Frustration

This private work was not, apparently, sufficiently remunerative because Vassallo entered Government service on December 21, 1887, as a Clerk of Works - filling the [p.227] post which had been vacated by Webster Paulson, a Civil Engineer who had come out from England in 1867, and to whom the task of rebuilding the Opera House had been entrusted when it was burnt down in 1873. Vassallo’s post carried the salary of £100 rising by £5 to £230. [9] In this Vassallo was to remain, in spite of his professional recognition and “excellent professional work in the Department” until just three years before his retirement. As the Hon. Lorenzo Galt, C.E., the Superintendent of Public Works, was to report, “Vassallo was left out in the cold” - the penalty he had to pay for not having been through the formal course of Engineering and Architecture. [10]

Understandably Vassallo tried to better his salary and position. Perversely his efforts were torpedoed somewhere along the line. In 1905 his petition was refused on the ground that it was not customary to classify as Surveyors (the equivalent of to-day’s Engineer) persons “who did not hold a regular Government Warrant to practice as Surveyor and Architect”. [11] An application for an increase of salary was also refused on the ground that Mr. Vassallo was sufficiently paid. [12] He was then drawing £180 per annum, together with a personal allowance of £20. It was useless that Vassallo obtained his Warrant (in 1908) because his position was not bettered. Promotion to Surveyor First Class finally came at the end of 1917 with an adjustment of Salary reckoned on the basis of a promotion in 1909, i.e. on his attainment of the Warrant of Architect and Land Surveyor. [13]

From his many petitions we learn about some of the works in which he was engaged. We are told, for example, that in 1908 he had been entrusted “with the project of planning the proposed new Hospital, which in respect of magnitude and importance exceeds all others that have so far been undertaken in Malta”. [14] We learn that in 1915 he had been entrusted “with the conversion, under the Superintendent’s direction, of a large portion of the Poor House building into a Central Hospital”. [15] This Poor House had been designed by T.H. Wyatt, of London, but its construction had devolved on Vassallo. He reminds us that on the completion of this large building Prof. G. Schinas had granted him a flattering certificate. He had built a school at Hamrun, new Latrines, “on improved system”, in District Elementary Schools; had been responsible for the excavation and piercing of the large tunnel and ramp, and the formation of the zig-zag road in the Valletta bastions; had supervised [p.228] the construction of the new workshop and the planting of machinery therein existing; the construction of the male Infirmary (one wing) Lunatic asylum; the Chapel of the Poor House; and the Military Slaughterhouse at the Civil Abbatoir. [16]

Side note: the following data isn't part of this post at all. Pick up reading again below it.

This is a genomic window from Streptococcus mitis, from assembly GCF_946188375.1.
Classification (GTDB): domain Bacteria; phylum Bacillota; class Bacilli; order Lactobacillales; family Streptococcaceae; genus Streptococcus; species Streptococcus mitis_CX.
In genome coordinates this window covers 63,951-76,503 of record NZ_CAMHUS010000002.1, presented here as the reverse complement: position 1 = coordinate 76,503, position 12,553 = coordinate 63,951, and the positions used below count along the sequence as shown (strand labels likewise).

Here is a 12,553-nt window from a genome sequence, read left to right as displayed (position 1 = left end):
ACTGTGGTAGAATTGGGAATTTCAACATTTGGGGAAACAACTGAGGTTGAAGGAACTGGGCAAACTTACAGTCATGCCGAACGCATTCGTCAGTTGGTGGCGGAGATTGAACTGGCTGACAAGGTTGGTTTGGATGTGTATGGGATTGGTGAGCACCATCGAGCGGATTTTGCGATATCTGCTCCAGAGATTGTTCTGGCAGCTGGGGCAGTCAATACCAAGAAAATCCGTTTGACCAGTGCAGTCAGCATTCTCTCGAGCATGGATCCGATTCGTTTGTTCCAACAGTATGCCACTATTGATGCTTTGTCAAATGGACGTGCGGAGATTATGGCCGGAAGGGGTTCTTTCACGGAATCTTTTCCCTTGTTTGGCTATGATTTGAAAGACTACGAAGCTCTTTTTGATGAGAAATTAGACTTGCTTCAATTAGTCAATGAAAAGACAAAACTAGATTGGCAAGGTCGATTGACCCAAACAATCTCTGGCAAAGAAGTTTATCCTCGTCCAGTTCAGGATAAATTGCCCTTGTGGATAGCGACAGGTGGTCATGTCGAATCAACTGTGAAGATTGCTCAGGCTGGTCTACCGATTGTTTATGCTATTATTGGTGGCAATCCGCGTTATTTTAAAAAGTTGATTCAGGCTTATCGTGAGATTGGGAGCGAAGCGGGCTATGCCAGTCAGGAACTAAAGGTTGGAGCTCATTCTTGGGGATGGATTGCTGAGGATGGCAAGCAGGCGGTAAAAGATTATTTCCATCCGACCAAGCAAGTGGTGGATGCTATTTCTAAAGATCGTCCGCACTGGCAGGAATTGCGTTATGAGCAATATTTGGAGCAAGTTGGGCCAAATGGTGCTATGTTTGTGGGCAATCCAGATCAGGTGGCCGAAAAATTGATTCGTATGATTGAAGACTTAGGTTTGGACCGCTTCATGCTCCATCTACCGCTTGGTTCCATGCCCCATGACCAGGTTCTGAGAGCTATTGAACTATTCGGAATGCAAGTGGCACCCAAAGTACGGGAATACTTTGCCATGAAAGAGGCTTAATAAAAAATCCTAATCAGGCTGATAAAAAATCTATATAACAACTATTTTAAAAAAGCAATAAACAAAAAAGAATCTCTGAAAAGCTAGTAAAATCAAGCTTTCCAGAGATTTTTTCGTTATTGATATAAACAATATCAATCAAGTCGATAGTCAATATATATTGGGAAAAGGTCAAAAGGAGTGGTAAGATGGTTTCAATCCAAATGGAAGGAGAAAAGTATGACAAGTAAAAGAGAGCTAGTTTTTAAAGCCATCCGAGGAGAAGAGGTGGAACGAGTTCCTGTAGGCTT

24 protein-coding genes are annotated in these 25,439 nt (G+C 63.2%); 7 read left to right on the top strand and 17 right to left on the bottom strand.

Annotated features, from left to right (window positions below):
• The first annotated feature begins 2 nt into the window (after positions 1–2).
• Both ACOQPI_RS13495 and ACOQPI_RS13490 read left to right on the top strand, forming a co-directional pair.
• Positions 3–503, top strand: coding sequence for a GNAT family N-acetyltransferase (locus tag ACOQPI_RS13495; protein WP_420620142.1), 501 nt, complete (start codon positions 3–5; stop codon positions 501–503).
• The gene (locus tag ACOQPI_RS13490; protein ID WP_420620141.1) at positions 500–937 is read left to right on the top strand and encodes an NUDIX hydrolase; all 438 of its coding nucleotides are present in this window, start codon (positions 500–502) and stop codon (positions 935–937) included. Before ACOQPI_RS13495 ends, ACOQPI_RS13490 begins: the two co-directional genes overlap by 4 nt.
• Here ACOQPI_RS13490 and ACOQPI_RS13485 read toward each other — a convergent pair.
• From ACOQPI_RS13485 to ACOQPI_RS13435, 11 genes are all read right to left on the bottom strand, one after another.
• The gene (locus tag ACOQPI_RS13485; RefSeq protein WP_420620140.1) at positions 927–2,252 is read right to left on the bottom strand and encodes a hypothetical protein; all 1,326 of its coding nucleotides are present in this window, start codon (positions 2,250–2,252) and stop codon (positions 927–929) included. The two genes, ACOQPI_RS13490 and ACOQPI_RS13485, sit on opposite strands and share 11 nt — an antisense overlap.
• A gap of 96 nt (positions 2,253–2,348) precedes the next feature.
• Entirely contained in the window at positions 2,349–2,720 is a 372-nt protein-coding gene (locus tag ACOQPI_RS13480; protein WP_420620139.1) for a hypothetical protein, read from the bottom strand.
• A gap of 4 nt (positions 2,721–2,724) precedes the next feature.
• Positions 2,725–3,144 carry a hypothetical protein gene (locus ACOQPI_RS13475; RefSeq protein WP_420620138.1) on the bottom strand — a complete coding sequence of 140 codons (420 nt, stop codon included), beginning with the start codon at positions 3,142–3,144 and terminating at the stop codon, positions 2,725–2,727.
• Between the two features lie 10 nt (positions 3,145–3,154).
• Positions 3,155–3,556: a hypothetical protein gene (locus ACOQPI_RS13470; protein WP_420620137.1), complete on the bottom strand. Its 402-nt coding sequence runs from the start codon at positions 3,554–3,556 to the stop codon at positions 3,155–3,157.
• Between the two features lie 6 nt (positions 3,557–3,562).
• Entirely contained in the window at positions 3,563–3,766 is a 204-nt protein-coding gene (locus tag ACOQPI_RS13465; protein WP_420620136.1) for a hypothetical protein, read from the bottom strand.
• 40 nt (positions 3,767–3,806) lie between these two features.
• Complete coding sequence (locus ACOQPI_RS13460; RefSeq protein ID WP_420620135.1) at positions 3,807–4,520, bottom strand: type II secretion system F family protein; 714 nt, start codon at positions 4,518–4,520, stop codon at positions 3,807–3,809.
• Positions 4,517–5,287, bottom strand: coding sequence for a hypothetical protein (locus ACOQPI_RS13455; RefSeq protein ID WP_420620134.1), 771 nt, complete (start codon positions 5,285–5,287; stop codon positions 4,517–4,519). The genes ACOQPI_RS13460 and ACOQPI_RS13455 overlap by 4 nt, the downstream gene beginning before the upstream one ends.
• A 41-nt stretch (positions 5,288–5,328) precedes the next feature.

Achievements

We are told that he had also designed the “prison for women and Laundry”; designed “the Asylum for Lepers (existing male wing) and the Female Wing, Chapel and Administration Block.”; he had designed and built the Sliema Government Elementary school (in 1908 still under construction) and he had designed and erected the wrought iron Conservatory at the Argotti Gardens (“quite a new kind of blacksmith’s work for Malta”). Photographs of this ambitious conservatory still exist but the structure itself was pulled down “because”, it is said, “of its high maintenance cost”. [17]

Public Works employees were precluded from carrying out private work but Vassallo surmounted this obstacle by the usual device, i.e. by getting other architects to sponsor his designs. His son, architect Edwin Vassallo - who later became Minister of Public Works - only worked for the Strickland family, [18] and thus we find no difficulty in assigning the majestic dome of St. Nicholas, at Siggiewi, [19] or the Rococo church at tal-Herba, [20] to Andrea Vassallo; even though these works are linked to his name only through that of his son. The dome of St. Gaetano, Hamrun, was built many years after the death of the two Vassallos, but two independent witnesses - Mr. Victor Anastasi who had been Chairman of the Diocesan Commission for Sacred Art, and Rev. Joseph Cachia of St. Gaetano parish church - support the evidence of Mr. Wilfrid Vassallo that the dome was built exactly as designed by his grandfather. [21] This magnificent dome was constructed in 1953-55 under the direction of that prolific builder of churches, the late Chev. Guze D’Amato, who prepared all the working drawings and structural designs. However the parish priest, Mons. H. Cordina-Perez, was adamant that D’Amato should [p.229] adhere faithfully to Andrea Vassallo’s design - this had been judged the winning design in a competition held in the 1920’s; Vassallo receiving the princely sum of £25 for his project. [22]